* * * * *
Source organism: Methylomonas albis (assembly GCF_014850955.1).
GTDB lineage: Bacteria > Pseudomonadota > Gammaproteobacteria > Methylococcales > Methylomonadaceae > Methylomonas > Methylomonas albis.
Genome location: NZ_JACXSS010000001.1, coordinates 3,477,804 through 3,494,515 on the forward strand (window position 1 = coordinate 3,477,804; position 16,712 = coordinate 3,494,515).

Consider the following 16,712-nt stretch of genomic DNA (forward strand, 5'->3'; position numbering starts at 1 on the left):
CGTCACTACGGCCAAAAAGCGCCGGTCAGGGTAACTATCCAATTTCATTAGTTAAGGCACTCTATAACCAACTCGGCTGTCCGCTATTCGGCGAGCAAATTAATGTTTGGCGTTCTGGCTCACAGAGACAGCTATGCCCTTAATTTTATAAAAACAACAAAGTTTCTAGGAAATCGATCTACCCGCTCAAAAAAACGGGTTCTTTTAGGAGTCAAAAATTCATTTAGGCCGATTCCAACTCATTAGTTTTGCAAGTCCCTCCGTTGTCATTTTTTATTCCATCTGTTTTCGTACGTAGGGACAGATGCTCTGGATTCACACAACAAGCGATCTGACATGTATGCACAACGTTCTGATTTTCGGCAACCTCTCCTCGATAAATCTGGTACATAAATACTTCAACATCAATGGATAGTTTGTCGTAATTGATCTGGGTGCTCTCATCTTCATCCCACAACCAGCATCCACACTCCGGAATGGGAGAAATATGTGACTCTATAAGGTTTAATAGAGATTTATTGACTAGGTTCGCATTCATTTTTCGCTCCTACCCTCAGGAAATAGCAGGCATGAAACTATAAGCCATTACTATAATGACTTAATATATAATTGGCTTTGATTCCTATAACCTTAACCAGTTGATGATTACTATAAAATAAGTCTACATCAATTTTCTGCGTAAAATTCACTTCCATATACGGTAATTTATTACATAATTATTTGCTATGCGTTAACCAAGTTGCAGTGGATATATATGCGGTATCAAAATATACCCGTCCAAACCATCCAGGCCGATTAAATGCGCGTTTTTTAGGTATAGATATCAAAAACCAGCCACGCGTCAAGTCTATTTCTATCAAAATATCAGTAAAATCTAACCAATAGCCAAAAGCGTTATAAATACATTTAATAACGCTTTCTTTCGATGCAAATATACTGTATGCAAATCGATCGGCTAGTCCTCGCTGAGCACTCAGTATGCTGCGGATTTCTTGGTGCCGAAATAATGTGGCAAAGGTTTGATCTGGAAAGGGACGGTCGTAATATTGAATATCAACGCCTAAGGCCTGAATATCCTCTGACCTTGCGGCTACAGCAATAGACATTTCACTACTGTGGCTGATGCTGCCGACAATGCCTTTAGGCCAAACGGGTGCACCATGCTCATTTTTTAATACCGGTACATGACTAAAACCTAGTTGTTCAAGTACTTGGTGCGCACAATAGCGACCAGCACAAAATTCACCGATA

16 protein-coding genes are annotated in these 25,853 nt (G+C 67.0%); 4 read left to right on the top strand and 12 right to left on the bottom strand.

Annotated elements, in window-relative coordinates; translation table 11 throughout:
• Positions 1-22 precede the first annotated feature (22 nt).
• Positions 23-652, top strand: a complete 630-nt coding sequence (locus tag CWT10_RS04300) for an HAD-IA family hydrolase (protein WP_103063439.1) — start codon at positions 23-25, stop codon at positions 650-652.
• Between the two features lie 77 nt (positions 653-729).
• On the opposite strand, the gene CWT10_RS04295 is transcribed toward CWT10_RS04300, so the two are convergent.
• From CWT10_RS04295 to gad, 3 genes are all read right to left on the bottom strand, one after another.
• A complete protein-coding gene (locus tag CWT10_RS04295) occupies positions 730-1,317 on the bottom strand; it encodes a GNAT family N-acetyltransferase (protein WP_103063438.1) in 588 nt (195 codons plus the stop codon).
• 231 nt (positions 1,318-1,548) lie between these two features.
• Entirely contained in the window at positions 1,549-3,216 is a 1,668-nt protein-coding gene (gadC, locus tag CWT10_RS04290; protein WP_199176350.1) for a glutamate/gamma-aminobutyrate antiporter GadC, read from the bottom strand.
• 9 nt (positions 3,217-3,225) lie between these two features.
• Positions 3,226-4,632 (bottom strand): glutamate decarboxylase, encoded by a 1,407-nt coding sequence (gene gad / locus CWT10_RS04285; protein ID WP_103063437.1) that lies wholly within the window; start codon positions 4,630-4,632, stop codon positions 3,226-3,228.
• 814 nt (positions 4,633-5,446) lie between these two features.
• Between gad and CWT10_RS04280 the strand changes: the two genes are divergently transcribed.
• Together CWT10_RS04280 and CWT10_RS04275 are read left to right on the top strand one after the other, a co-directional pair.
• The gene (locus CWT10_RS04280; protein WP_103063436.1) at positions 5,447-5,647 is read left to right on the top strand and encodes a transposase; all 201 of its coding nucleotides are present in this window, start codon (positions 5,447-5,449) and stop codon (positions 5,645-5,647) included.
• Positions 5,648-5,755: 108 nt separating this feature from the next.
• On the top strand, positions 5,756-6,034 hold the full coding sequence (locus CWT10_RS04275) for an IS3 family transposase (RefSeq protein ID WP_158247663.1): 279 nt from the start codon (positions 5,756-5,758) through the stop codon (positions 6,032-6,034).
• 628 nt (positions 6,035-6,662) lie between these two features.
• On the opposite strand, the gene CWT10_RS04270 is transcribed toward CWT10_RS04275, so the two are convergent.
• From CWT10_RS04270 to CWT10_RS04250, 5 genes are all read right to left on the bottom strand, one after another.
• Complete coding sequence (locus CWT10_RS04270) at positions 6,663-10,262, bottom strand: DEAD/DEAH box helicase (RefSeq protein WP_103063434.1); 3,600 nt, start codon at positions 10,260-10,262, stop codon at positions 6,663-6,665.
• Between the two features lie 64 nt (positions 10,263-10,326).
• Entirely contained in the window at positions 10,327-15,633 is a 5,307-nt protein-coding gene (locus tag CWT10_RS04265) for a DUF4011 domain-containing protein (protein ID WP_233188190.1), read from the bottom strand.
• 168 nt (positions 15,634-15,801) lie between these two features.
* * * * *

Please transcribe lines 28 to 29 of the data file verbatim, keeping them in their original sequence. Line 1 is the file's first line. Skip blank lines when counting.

• Between the two features lie 64 nt (positions 10,263-10,326).
• Entirely contained in the window at positions 10,327-15,633 is a 5,307-nt protein-coding gene (locus tag CWT10_RS04265) for a DUF4011 domain-containing protein (protein ID WP_233188190.1), read from the bottom strand.